Getting started in numismatics

Young or old, affluent or not, all sorts of people find coin collecting an accessible hobby. Many famous collectors started as children or young adults, and this is also the kind of hobby and vocation that gets passed to generations within families and shared with friends. Because studying numismatics also involves learning about history, politics, art and much more, this hobby has educational value. Of course, coin collectors also find this hobby exciting and sometimes, profitable. The first step for novice coin collectors usually includes learning the language of coin collecting. Special terms describe a coin's condition, type and appearance. Mastery of basic terms opens the door to gaining more knowledge.


collectionStart Your Collection

Learning coin terminology and acquiring basic collecting knowledge are important first steps for those entering the numismatic hobby.




historyCoin History

From the U.S. Mint’s first facilities, to the discovery of the Saddle Ridge Hoard, read about the historical places, people and events that have shaped numismatics.




metalsPrecious Metals

Bullion investing and coin collecting go hand in hand. Learn all about the basics of investing and the many different bullion coins available.




coinsKnow Your U.S. Coins

What’s so special about the Morgan dollar? How many different types of Lincoln cents have there been? Get familiar with all U.S. coins, past and present.



Making coins come alive

The very first American colonists had little need for coins in the wilderness. They bartered with trade goods, Native American wampumand tobacco. As civilization grew, the British did not always give the Americans permission to mint their own coins, but the colonists found alternative sources of coins and on occasion, struck coins without royal authority. For example, the Massachusetts Bay Colony set up its own mint in Boston in 1652 during a period when England lacked a king and continued striking 1652-dated silver coins for decades. Thus, early examples of U.S. Colonial coins were born. In April of 1792, the U.S. Mint was established in Philadelphia, the nation's capital at the time.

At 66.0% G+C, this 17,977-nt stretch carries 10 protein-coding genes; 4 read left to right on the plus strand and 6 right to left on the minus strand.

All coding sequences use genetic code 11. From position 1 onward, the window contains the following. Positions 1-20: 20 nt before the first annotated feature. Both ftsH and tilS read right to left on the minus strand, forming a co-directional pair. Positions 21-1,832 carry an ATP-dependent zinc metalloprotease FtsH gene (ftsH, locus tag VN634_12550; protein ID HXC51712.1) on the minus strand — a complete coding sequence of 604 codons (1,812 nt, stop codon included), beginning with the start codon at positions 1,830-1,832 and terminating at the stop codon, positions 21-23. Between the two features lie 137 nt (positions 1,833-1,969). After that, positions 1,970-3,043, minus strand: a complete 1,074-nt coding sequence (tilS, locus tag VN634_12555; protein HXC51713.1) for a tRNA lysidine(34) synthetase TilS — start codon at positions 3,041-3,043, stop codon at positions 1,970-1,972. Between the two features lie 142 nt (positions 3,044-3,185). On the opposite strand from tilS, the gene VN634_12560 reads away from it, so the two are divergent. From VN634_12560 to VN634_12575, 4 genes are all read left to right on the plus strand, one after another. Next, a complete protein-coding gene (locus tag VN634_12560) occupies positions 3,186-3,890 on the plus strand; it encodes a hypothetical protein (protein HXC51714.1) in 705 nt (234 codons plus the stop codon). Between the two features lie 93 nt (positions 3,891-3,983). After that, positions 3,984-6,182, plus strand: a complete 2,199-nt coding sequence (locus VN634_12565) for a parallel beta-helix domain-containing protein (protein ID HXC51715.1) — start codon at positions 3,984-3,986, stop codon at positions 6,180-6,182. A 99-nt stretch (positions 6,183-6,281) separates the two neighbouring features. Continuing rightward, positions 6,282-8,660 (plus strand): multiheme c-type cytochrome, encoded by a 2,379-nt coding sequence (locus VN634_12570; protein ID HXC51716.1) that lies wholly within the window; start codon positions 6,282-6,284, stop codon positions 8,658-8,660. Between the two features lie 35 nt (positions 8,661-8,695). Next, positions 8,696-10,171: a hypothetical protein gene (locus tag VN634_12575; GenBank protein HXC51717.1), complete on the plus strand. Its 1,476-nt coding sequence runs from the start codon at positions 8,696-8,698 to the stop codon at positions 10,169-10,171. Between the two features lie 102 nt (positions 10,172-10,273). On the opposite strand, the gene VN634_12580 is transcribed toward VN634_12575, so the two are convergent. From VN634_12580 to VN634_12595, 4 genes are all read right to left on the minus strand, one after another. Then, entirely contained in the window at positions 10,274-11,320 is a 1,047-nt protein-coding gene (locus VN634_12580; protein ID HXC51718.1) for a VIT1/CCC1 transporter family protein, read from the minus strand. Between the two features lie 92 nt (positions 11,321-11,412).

Numismatics, the studying of coins, and the collecting of coins both stand apart from investing in coins for their bullion value. Still, the bullion value of most collectible coins still needs to get considered. Even today, the U.S. Mint and mints of other nations’ produce bullion coins that are different from regular coins intended for currency. Through much of history, coins derived most of their value from their metal content. While people used coins as currency for thousands of years, the practice might have been closer to trading small bits of copper, silver, gold and other precious metals. However, as gold and silver rose in value, the intrinsic worth of the precious metals in the coins began to exceed their face value. In the U.S., for example, the replacement of 90 percent silver coins with base metal coins began in 1965.

Learning about U.S. coins means learning about the history of the country. Very often, decisions about a coin's content, value and design were made because of political, economic or social events of the time that they were minted. In some cases, political figures or mint executives even made decisions because of favoritism, nepotism or personal competitions — and learning these details makes old coins come alive.


Know your U.S. coins: Anthony dollar

What U.S. coin can claim these firsts?

  • The first circulating coin to depict an actual woman instead of an allegorical representation.
  • First circulating coin to bear a non-circular rim device.
  • First circulating dollar coin to bear the "P" Mint mark and only the second denomination to bear the "P" Mint mark.
  • First dollar coin struck strictly in a non-precious metal alloy.

The "firsts" are only accorded the Susan B. Anthony dollar. It's amazing that a coin that incurred so much scorn could still be such a trendsetter in its own way.

COIN VALUES: See how much Susan B. Anthony dollar coins are worth today

A serious discussion of a smaller-sized dollar coin began after a September 1976 study was released by the U.S. Mint. The year-long study, conducted by Research Triangle Institute of North Carolina, focused on U.S. coinage system requirements through 1990. The RTI recommended that cent production be halted by 1980, the dollar coin be downsized and the half dollar be eliminated.

At the same time, the Treasury released a study titled "A New Small Dollar Coin - Technical Considerations." That study recommended the new dollar be the same composition as the quarter dollar - 75 percent copper, 25 percent nickel bonded to a copper core, and that it be round.

The new dollar was recommended to be 26.54 millimeters in diameter (a quarter dollar is 24.3mm), weigh 8 grams, be 2.03mm thick, and have a distinctive security edge so it could be distinguished from slugs and other coins.